On Apr 20, 2014 3:02 AM, "Tal Einat" email@example.com wrote:
FYI your handling of negative indexes is buggy.
It's horrible! I'm not quite sure it can even be called "handling." Take my example only as a prototype of the concept that lets me run the benchmark. That said, doing the negative indices right should just be some arithmetic on self.start and self.stop, not anything too complicated or differently performing.
On Thu, Apr 17, 2014 at 6:49 PM, David Mertz firstname.lastname@example.org wrote:
Following Brandon Rhodes very nice PyCon 2014 talk on datatypes, I was
struck by increased guilt over a program I am developing. I spoke with him in the hallway about a good approach to improving performance while keeping code nice looking.
The basic idea in my program is that I have a large(ish) list of tokens
that I generate in parsing a special language, and I frequently take slices from this list--and often enough, slices out of those slices. In some cases, the most straightforward approach in code is a slice-to-end, e.g.:
start = find_thing(tokens) construct_in = tokens[start:]
Obviously, this winds up doing a lot of copying (of object references,
not of actual data, but still). Often the above step is followed by something like:
end = find_end(construct_in) construct = construct_in[:end]
This second step isn't bad in my case since the actual construct will be
dozens of tokens, not thousands or millions, and once I find it I want to keep it around and process it further.
I realize, of course, that I could program my 'find_end()' differently
so that it took a signature more like 'find_end(tokens, start=start)'. But with recursion and some other things I do, this becomes inelegant.
What I'd really like is a "ListView" that acts something like NumPy's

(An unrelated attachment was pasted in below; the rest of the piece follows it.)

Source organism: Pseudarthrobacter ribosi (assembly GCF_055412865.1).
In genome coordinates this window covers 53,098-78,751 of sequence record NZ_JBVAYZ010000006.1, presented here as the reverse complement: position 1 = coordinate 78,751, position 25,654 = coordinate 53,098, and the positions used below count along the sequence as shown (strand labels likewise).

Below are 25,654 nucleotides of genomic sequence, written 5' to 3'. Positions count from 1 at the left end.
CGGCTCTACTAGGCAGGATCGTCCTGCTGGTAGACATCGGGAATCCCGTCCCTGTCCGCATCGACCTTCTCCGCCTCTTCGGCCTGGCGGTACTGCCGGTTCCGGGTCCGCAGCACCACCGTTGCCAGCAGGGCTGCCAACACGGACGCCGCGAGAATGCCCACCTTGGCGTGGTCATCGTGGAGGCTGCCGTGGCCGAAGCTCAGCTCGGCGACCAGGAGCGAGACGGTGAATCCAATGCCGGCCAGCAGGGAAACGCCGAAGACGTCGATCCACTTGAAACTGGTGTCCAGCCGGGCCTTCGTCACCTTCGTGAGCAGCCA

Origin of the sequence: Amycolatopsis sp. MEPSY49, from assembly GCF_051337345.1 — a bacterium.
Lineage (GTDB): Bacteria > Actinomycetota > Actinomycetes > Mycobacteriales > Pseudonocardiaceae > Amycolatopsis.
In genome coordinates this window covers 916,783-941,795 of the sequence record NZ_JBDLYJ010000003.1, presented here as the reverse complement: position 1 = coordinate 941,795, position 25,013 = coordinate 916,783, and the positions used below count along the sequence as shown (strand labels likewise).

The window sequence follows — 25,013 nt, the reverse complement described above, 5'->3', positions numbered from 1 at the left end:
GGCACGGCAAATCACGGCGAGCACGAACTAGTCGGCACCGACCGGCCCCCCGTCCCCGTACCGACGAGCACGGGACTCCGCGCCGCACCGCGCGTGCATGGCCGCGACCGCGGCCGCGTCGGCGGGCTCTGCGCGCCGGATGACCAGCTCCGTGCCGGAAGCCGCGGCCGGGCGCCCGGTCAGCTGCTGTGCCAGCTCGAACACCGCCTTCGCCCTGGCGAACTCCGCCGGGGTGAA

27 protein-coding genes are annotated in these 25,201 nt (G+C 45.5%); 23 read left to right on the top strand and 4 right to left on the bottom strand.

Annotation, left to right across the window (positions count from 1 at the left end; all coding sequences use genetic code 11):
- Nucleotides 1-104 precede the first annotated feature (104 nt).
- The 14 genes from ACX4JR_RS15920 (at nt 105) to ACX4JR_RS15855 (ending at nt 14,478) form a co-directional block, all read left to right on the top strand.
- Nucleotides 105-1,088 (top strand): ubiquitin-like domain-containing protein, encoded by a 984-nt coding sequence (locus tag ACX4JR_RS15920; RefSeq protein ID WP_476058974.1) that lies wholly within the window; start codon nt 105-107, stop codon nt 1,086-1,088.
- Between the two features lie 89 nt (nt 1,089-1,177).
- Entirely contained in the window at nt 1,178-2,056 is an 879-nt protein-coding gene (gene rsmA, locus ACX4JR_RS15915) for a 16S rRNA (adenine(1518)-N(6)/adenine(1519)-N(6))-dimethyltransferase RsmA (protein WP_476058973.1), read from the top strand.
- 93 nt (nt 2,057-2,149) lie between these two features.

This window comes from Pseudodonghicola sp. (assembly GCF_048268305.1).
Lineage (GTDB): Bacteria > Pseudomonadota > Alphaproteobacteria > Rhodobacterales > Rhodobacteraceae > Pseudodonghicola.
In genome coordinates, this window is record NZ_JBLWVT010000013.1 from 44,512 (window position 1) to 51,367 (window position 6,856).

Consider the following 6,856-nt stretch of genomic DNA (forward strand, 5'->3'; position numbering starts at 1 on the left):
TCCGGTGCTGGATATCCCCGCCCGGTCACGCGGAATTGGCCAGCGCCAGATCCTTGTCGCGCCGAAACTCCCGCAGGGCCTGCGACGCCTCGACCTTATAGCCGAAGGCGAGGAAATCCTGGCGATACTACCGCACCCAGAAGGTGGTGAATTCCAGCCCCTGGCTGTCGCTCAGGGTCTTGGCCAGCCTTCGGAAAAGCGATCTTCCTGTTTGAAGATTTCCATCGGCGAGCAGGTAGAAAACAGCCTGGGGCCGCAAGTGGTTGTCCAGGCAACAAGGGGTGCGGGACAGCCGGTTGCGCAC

non-copying slices. However numpy, of course, only deals with arrays and matrices of uniform numeric types. I want a non-copying "slice" of a list of generic Python objects. Moreover, I believe that such a type is useful enough to be worth including in the collections module generally.
As an initial implementation, I created the below. In the module
self-tests, the performance increase is about 100x, but the particular ad-hoc benchmark I wrote isn't necessarily well-representative of all use-cases.
% python3 ListView.py A bunch of slices from list: 1.29 seconds A bunch of slices from DummyListView: 1.19 seconds A bunch of slices from ListView: 0.01 seconds
### ListView.py ### import sys from time import time from random import randint, random from collections import Sequence
class DummyListView(Sequence): def __init__(self, l): self.list = l def __len__(self): return len(self.list) def __getitem__(self, i): return self.list[i]
class ListView(Sequence): def __init__(self, seq, start=0, stop=None): if hasattr(seq, '__getitem__'): self.list = seq else: self.list = list(seq) self.start = start self.stop = len(self.list) if stop is None else stop
def __len__(self): return self.stop - self.start def __getitem__(self, i): if isinstance(i, slice): start = self.start if i.start is None else self.start+i.start if i.stop is None: stop = self.stop else: stop = self.start + i.stop return ListView(self.list, start, stop) else: val = self.list[i+self.start] if i < 0: return val elif not self.start <= i+self.start < self.stop: raise IndexError("View of sequence [%d:%d], index %d" % ( self.start, self.stop, i)) return val def __str__(self): return "ListView of %d item list, slice [%d:%d]" % ( len(self.list), self.start, self.stop) def __repr__(self): return "ListView(%s)" % self.list[self.start:self.stop] def to_list(self): return list(self.list[self.start:self.stop])
class Thing(object): def __init__(self, x): self.x = x def __repr__(self): return "Thing(%f)" % self.x
if __name__ == '__main__': NUM = 100000 things = [Thing(random()) for _ in range(NUM)] slices = [sorted((randint(0, NUM-1), randint(0, NUM-1))) for _ in range(100)] offset = randint(0, 100) for name, cls in (("list", list), ("DummyListView", DummyListView), ("ListView",ListView)): begin = time() s = "A bunch of slices from %s: " % name print(s.rjust(38), end='') sys.stdout.flush() l = cls(things) for i in range(8): for start, stop in slices: sl = l[start:stop] size = stop-start for i in range(3): subslice1 = sl[:offset] subslice2 = sl[offset:] print("%0.2f seconds" % (time()-begin))
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